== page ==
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The best materials for embossing and debossing

By October 15, 2019News

You probably already know the difference between embossing and debossing: embossing creates a raised-up design, while debossing presses the design below the surface. Both are similar techniques, but different materials are better suited to each method.

What to emboss

Embossing is a very effective technique that can be used to draw attention and create something special out of an everyday item, resulting in a subtle and classy look.

hot foil embossed wedding card saying Mr and Mrs

Note that:

  • Small areas are easiest to emboss – so logos and lettering work well.
  • The best materials fit for embossing are paper and card. Embossed paper letterheads, leaflets and brochures look highly professional, and they’re great for conveying a sense of quality or luxury. Business cards and greeting cards are highly popular too.

If you’re wondering whether to emboss or deboss your product, cost may be a consideration. Embossing requires a metal counter, which is used to push the metal plate into the material. It’s therefore more expensive than debossing – but if you have a large print run, the extra outlay may be worthwhile.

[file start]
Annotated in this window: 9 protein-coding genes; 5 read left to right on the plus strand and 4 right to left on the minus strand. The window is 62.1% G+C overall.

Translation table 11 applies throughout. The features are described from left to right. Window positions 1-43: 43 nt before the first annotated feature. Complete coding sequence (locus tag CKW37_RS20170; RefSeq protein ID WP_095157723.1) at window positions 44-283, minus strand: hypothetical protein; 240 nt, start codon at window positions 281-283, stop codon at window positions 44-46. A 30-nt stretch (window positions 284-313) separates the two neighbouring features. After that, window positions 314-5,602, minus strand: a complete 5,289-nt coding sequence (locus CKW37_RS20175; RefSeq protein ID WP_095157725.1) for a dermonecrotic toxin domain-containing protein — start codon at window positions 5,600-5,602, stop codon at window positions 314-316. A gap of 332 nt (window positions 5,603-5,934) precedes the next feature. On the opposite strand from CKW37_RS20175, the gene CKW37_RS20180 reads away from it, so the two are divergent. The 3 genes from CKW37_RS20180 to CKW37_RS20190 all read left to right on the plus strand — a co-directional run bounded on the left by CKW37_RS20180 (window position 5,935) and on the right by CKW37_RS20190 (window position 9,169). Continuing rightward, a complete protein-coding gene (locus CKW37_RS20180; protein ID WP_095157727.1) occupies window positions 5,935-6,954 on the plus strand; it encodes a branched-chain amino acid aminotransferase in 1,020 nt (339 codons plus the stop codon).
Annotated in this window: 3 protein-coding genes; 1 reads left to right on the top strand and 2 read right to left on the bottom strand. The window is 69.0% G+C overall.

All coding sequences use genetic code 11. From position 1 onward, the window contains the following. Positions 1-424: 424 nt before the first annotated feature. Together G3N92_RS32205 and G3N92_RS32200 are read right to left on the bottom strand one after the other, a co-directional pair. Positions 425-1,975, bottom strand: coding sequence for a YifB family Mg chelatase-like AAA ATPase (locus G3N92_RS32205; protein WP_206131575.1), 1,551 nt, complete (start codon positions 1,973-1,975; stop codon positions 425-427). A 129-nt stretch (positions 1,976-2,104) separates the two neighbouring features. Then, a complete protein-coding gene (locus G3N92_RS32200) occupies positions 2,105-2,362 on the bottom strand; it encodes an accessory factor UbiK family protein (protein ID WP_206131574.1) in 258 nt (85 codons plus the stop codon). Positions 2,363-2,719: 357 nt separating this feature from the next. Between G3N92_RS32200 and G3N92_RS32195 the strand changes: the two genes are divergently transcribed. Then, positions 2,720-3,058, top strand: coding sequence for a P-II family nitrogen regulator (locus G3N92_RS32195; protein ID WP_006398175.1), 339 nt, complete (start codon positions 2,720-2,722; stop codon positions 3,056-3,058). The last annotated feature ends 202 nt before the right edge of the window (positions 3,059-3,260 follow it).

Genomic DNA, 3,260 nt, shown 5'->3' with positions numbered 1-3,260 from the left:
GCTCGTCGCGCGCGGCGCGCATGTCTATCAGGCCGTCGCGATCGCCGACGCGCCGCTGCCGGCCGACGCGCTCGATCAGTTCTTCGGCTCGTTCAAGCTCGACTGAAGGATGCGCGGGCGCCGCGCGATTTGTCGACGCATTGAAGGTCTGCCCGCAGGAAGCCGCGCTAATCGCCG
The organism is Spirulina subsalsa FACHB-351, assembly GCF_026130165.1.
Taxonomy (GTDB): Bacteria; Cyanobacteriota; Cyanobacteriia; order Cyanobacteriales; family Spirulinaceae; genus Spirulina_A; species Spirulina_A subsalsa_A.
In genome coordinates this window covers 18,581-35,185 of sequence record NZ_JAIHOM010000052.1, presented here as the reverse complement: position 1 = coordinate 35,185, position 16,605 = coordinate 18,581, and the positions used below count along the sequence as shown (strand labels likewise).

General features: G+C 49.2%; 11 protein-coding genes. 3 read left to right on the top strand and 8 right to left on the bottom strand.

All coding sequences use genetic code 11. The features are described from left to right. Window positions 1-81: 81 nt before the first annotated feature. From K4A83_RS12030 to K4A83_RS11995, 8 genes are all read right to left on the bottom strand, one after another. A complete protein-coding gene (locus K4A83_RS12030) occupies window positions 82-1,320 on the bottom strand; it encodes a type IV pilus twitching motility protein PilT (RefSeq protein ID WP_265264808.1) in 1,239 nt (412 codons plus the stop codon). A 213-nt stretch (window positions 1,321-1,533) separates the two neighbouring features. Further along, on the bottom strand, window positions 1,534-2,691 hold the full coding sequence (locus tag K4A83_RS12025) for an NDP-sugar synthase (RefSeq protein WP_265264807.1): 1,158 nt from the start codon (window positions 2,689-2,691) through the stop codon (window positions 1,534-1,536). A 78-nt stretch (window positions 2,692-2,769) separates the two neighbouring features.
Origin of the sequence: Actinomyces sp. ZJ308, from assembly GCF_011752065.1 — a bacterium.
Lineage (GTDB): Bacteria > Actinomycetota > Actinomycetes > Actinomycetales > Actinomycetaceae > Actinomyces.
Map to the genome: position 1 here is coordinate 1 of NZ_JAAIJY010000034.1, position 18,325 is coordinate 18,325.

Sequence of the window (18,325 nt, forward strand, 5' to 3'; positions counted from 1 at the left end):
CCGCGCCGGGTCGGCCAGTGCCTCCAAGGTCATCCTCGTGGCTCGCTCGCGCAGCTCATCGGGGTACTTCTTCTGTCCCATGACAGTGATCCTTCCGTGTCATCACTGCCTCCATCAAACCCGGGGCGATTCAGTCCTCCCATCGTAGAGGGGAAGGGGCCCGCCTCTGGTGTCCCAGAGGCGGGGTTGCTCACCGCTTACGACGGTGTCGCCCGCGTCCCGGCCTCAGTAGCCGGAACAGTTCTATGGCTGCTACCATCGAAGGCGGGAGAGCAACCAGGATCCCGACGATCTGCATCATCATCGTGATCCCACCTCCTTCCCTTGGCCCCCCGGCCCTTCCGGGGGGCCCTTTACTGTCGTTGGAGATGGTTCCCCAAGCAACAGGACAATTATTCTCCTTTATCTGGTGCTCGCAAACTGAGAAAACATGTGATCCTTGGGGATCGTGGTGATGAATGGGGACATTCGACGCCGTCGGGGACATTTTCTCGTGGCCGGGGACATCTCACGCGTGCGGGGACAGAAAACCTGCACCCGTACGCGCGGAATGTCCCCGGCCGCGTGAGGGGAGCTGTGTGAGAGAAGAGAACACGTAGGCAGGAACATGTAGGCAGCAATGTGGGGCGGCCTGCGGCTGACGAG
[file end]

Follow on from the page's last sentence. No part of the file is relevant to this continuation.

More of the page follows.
What to deboss

The process of debossing uses more pressure to indent your design and is best for thicker materials such as leather and suede, or vinyl and rubber (a cheaper alternative).

debossed key rings in variety of colours

Note that:

  • The sunken design is more understated than embossing, so it’s also sometimes used on paper for a deliberately subtle look.
  • Debossing is a cheaper technique than embossing, and it can be easier to achieve too.
  • Common products include luggage tags, wallets and watch straps.
  • With some leathers it’s possible to turn up the temperature to get a deeper effect and a darker colour. Our personal favourite is vegetable tanned leather.

It is possible to emboss leather too, and this rare effect is used for items like high-end car headrests. One reason it’s such a rare effect is that it usually requires two metal dies rather than one, so it can cost more.

Need some advice?

We’ve discussed which techniques work best for different materials, but we’ve seen that there’s quite a crossover; materials like paper and leather can either be embossed or debossed, depending on the effect you’re hoping to achieve.

If you’re not sure whether to use embossing or debossing, we’re always here to offer expert advice based on our years of experience in the craft. Contact us on 01206 251221 – we’d love to hear from you.